The Oregonian runs a top of the page web site “report” about an author – who happens to have previously worked for the paper – coming to a local bookstore to discuss her new book. There is no new “news” in this report – it is a prominent free ad for the author and her new book. Literally, a free ad for someone that once worked for the paper.
This is known as public relations propaganda: Working with General Motors, Netflix will put EVs into as many of its movies and shows as it can. There’s a Super Bowl ad to prove it. Source: Netflix Wants to Make Electric Cars Its Next Big Stars – CNET Netflix is doing this for free.
“Fan-baiting” is said to be a movie marketing technique where studios intentionally create controversy about the plot, characters or casting for the purpose of creating outrage and social media discussions, thereby increasing publicity for the film.
The AP accepted an $8 million grant from climate change organizations and is using the grant to pay for 20 new staff members. 50 AP staff members are now paid from external, third-party grants. How can a reader tell if a news report is news or propaganda? They can’t tell. The only valid assumption is to assume all news reports are propaganda. Source: Climate activists spend millions for friendly Associated Press ‘news’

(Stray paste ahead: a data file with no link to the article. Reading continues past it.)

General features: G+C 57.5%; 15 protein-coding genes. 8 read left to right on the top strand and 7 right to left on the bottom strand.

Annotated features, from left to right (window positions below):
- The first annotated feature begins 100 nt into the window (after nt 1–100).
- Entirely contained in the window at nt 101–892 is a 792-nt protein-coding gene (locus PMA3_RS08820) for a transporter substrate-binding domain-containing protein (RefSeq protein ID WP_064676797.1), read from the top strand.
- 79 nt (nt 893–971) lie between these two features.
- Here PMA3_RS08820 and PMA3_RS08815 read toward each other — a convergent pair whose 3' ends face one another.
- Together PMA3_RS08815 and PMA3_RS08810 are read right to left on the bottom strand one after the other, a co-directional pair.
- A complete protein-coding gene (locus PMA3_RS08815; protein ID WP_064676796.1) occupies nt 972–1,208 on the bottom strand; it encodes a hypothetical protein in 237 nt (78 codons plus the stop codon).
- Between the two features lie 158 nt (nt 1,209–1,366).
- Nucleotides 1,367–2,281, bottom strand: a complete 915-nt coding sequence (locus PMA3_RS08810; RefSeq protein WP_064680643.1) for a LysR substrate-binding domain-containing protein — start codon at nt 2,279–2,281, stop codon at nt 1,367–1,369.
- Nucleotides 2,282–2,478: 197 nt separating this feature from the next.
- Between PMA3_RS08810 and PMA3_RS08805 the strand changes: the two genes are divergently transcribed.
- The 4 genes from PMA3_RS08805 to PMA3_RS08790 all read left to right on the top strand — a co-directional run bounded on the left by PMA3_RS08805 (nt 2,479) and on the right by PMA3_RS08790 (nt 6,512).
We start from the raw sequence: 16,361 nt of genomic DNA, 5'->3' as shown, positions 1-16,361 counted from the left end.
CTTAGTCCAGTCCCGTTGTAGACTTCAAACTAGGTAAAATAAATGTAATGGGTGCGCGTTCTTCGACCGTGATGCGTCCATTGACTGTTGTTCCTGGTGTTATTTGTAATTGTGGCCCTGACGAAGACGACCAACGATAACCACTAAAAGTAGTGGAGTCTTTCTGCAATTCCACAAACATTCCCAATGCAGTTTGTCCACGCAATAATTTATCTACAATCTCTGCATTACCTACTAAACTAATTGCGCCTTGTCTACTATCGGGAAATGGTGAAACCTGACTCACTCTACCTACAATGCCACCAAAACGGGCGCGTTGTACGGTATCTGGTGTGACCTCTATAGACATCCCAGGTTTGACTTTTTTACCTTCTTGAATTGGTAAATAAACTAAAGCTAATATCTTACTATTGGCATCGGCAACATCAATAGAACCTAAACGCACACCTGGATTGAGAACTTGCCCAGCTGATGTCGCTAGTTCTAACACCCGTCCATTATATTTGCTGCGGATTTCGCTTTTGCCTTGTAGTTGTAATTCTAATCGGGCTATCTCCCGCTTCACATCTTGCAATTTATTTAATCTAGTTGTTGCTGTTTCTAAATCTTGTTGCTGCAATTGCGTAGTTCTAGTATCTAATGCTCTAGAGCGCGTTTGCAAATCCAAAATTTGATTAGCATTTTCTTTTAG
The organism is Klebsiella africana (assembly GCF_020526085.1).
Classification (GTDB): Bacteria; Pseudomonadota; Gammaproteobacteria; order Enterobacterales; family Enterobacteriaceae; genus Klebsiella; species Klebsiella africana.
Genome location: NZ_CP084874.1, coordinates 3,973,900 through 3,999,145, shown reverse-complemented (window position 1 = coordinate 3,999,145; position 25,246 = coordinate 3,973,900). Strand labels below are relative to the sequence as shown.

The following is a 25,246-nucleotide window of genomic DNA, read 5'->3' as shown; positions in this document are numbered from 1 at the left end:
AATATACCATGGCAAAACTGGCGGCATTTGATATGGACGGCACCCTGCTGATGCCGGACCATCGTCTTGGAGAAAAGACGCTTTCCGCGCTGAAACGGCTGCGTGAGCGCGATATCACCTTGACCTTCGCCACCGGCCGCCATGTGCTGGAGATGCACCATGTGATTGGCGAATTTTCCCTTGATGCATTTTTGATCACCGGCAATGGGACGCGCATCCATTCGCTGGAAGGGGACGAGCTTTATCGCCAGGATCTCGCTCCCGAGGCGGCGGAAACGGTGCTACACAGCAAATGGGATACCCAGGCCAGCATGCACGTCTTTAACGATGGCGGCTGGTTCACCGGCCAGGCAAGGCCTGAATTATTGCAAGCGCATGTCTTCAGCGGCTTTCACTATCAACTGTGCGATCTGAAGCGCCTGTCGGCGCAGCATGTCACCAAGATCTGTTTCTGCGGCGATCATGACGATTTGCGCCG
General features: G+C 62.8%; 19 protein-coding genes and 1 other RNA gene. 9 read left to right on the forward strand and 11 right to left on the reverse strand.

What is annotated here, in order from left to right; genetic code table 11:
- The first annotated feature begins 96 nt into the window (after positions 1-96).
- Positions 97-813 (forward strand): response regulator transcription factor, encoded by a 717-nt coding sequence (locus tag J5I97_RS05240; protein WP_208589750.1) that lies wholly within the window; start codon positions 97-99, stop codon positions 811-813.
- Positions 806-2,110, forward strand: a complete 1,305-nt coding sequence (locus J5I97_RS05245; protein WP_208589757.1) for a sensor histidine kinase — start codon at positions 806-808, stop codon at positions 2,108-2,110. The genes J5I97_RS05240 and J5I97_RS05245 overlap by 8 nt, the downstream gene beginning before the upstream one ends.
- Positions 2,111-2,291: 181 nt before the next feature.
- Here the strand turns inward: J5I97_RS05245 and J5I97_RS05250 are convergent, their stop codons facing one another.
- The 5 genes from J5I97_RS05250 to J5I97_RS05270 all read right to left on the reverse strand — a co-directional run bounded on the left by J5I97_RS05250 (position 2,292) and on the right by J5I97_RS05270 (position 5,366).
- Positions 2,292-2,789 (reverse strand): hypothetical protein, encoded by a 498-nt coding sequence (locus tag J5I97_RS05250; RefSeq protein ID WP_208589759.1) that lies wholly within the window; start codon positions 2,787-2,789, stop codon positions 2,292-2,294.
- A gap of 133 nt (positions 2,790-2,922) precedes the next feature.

Meta (parent of FB and IG) lost one quarter of its market value last week. This occurred because of significant risks to FB’s core business model – which is surveillance of users to build dossiers used for advertising and marketing purposes. FB no longer has control over the collection of data – as Apple, Google/Android have restricted data collection via apps, and as Europe’s data privacy regulations restrict data. This has long term strategic implications for Meta’s business model. The company noted this in its financial report, hinting that at worst case, it might have to shut FB and IG in Europe.